Financial Impact: Increased revenues resulting from increased demand for products and services, $140M estimated
Timeframe: Long Term
|c. Describe the resilience of the organization’s strategy, taking into consideration different climate-related scenarios, including a 2°C or lower scenario.||
WM has incorporated climate-related scenario analysis into our risk assessment process in line with TCFD guidance. We understand the importance of evaluating multiple future scenarios in order to both minimize our physical risks, but also our transitional risks by ensuring our goals and strategies are aligned with a future in which we are mitigating climate changes and keeping warming below 2°C.
While the sustainability team has responsibility for identifying scenarios and evaluating overall trends and impacts, multiple teams across the company including Environmental Management, Renewable Energy, Fleet, Recycling and more are engaged in the process in order to fully understand and evaluate the risks and opportunities under various scenarios. Meetings are held quarterly in which risks and opportunities are discussed, new scenarios are presented and progress against existing targets and scenarios are discussed.
Selected scenarios were chosen because they are publicly available, peer-reviewed, issued by an independent body, supported by publicly available data sets, updated, and link to mapping tools or visualizers.
Representative Concentration Pathway (RCP) 2.6
The representative concentration pathway scenarios, commonly referred to as RCP’s, outline the possible radiative forcing levels caused by greenhouse gases and impacting the global mean temperature increase between 2000 and 2100. RCP 2.6 is considered a “very stringent” pathway which limits radiative forcing and keeps global mean temperature increase well below 2°C. WM committed to an absolute emissions reduction target in line with Science Based Target Initiative’s (SBTi) guidance in January 2021 and is currently in the process of setting a target. The greenhouse gas emissions impact of WM’s acquisition of ADS will not be fully realized until January 2022 and will require a re-evaluation of the target. SBTi reduction targets are set within 15 years followed by continued reductions to carbon neutrality by 2050.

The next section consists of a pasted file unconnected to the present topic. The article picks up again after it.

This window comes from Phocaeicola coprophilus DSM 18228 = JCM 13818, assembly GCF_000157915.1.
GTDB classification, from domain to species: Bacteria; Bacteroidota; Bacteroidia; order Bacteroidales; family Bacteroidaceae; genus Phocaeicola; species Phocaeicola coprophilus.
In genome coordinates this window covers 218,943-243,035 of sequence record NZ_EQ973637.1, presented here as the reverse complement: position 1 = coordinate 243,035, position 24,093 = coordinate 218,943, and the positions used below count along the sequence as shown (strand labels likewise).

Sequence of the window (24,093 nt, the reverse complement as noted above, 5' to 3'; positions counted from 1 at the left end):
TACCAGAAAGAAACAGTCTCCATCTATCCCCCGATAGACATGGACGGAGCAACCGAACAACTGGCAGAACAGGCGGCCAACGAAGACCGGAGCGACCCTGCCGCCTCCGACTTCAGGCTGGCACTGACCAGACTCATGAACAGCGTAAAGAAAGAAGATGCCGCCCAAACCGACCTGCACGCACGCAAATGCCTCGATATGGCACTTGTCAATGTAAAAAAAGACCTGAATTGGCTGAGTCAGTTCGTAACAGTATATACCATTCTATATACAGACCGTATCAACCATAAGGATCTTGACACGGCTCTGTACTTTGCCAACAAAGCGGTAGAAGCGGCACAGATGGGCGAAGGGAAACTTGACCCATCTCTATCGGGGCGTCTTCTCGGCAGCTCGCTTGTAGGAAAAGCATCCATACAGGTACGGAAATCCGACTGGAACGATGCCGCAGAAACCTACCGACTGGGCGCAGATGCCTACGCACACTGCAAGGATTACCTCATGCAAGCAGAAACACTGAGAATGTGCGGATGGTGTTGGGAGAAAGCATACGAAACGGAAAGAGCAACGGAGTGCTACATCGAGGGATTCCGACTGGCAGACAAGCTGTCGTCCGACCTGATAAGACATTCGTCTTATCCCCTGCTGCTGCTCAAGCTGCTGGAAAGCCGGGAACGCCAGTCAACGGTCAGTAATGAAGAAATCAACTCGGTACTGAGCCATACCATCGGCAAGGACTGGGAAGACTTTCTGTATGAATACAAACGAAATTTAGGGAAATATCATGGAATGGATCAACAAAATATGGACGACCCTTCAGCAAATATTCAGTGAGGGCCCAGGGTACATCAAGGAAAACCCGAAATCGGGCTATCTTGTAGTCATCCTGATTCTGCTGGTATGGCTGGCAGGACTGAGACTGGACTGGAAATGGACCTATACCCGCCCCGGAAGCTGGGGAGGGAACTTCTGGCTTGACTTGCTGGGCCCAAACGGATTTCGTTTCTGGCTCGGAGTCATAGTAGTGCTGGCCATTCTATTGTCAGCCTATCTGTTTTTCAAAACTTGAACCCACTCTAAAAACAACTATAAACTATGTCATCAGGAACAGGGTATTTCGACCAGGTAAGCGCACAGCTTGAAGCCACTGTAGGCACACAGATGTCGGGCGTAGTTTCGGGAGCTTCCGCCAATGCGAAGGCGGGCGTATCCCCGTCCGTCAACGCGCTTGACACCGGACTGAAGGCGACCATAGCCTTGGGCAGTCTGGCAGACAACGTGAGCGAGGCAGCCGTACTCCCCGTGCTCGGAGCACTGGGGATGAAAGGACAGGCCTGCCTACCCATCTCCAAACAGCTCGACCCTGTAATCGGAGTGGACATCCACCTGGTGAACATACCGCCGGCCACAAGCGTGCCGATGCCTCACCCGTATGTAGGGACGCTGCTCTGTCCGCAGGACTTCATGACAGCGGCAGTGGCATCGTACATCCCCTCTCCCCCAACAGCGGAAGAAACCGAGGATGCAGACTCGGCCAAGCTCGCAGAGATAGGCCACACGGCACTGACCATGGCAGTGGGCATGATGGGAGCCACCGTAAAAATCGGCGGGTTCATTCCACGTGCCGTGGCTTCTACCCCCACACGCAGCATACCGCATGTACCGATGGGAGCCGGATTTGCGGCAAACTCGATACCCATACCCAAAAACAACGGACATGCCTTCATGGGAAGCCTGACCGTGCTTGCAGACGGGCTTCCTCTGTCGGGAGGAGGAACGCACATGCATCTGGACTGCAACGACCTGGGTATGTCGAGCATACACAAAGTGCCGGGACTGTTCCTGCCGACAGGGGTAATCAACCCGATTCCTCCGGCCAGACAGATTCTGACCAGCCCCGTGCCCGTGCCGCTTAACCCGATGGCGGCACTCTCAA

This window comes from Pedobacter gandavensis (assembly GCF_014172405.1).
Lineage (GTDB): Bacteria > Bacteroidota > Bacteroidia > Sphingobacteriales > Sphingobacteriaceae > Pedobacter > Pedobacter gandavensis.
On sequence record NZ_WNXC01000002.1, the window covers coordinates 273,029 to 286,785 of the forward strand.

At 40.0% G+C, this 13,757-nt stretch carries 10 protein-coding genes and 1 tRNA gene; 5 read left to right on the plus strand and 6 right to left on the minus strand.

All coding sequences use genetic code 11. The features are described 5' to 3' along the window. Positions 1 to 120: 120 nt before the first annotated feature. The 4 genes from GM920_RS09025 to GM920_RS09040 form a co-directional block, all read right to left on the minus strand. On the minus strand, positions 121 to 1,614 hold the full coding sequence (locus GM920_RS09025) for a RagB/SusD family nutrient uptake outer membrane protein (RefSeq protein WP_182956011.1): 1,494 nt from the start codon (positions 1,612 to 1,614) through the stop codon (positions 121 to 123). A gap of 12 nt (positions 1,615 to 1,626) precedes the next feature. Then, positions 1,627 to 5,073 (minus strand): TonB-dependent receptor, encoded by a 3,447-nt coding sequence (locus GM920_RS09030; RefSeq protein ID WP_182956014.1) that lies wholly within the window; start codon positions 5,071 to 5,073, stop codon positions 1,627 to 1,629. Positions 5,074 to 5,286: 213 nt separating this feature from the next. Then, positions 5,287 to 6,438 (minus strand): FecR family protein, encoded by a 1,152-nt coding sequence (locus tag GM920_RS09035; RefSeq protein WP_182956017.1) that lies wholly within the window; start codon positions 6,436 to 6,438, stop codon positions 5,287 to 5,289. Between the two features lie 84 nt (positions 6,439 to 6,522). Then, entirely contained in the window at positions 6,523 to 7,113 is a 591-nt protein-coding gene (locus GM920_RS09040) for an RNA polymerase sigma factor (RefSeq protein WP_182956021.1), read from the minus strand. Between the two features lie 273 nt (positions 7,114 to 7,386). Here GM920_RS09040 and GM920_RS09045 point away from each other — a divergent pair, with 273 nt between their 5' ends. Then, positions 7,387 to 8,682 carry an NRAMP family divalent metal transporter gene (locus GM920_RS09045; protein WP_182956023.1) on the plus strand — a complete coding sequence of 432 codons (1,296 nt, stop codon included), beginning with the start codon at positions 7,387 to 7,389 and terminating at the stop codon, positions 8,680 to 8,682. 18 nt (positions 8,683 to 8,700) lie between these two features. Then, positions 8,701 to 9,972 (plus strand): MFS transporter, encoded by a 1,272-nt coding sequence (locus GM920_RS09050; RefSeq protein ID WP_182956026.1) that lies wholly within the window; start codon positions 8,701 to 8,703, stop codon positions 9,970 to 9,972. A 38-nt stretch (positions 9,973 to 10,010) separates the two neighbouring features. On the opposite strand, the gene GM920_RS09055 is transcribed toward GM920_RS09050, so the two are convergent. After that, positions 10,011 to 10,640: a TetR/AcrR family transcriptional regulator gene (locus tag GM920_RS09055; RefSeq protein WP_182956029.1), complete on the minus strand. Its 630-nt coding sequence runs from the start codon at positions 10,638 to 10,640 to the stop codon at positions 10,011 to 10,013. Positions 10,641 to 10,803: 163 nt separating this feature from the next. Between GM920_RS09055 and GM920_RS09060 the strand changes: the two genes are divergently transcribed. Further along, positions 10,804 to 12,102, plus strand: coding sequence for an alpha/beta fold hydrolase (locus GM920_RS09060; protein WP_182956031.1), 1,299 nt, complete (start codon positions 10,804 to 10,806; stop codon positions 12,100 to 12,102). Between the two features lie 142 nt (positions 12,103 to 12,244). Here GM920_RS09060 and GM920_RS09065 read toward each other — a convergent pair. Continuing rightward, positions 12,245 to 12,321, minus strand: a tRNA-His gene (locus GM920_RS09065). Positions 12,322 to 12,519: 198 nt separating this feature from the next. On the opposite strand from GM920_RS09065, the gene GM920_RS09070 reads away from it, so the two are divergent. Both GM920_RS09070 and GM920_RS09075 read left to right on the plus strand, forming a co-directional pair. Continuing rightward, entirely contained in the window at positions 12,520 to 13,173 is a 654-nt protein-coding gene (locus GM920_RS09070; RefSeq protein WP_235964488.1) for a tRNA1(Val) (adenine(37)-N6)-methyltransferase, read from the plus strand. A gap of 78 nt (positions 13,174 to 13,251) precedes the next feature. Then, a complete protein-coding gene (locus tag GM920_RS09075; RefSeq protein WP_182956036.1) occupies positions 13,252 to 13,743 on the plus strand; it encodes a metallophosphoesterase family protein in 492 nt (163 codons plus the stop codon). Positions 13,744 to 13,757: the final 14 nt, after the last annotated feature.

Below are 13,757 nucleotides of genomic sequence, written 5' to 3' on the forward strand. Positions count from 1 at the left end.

Both time periods are considered long-term for WM. The process of establishing a target has included evaluating the various target setting options available through SBTi including analyzing RCP2.6 to align with a well below 2°C target. This analysis will not only inform our science-based target, but is already a driving factor in developing our internal carbon reduction strategies. WM’s largest emissions category is landfills and therefore it is a primary area of focus. WM is investing capital funds in landfill gas capture systems and improve emissions measurement systems.
World Resources Institute (WRI) Aqueduct Water Risk Atlas
The WRI Aqueduct Water Risk Atlas looks at baseline, 2030 and 2040 time horizons. We used the baseline, 2030 and 2040 scenarios because they are close to our current set of greenhouse gas reduction goals and fit within our medium- and long-term climate strategies. Using the WRI tool, WM maps 100% of our operational facilities and can identify specific facilities at greatest risk of flood, drought and water stress. This data is presented at least annually, and as needed in regularly scheduled quarterly meetings based on updated data, to the specific departments responsible for analysis and implementation of emergency response planning. Scenario analyses of the physical impact of climate change on all locations where WM has a facility of any kind has resulted in taking a closer look at potential future impacts.
This analysis has helped inform WM operations on potential impacts and put plans in place to utilize the closest operations that would be out of the severe weather path.
International Energy Agency (IEA) 2 Degree Scenario (2DS)
The IEA’s World Energy Outlook (WEO) 2DS analyzes emissions reductions and energy flows mainly related to transport fuels, from 2025 to 2060. The 2DS scenario uses time horizons of 2025, 2035, 2040 and 2060. We used the 2025, 2038 and 2040 time horizons because they are close to our current set of greenhouse gas reduction goals and fit within our short-, medium- and long-term climate strategies. WM’s largest emissions categories are landfill gas and transportation, therefore these areas are the primary focus of the scenario analysis, including landfill gas capture systems and programs, as well as capital investments in fleet vehicles and subsequently fuel types. WM discovered through analysis of the 2DS scenario that one of the primary levers identified in reducing heavy duty vehicle emissions in the short- and medium-term is the use of biomethane, also referred to as RNG. As owners and operators of municipal solid waste landfills in North America, WM has a particular advantage in accessing and developing landfill gas (LFG) capture systems for the purposes of processing the gas to generate electricity or for fuel, use within our own fleet as well as public sale. Utilizing the results of the climate-related scenario analysis and aligned renewable energy incentives, the business case has been made to continue to pursue LFG capture and invest capital expense in CNG trucks. Our vehicles powered by compressed natural gas (CNG) emit nearly zero particulate emissions, cut GHG emissions by 15 percent and are quieter than diesel trucks. For every diesel truck we replace with natural gas, we reduce our use of diesel fuel by an average of 8,000 gallons per year along with a reduction of 14 metric tons of GHG emissions annually. Using RNG fuel reduces GHG emissions and nitrous oxide by over 90%. Additionally, WM sees a benefit to our reputation from the public sale of RNG which supports the shift of consumer behavior toward renewable and lower-carbon intense fuel sources.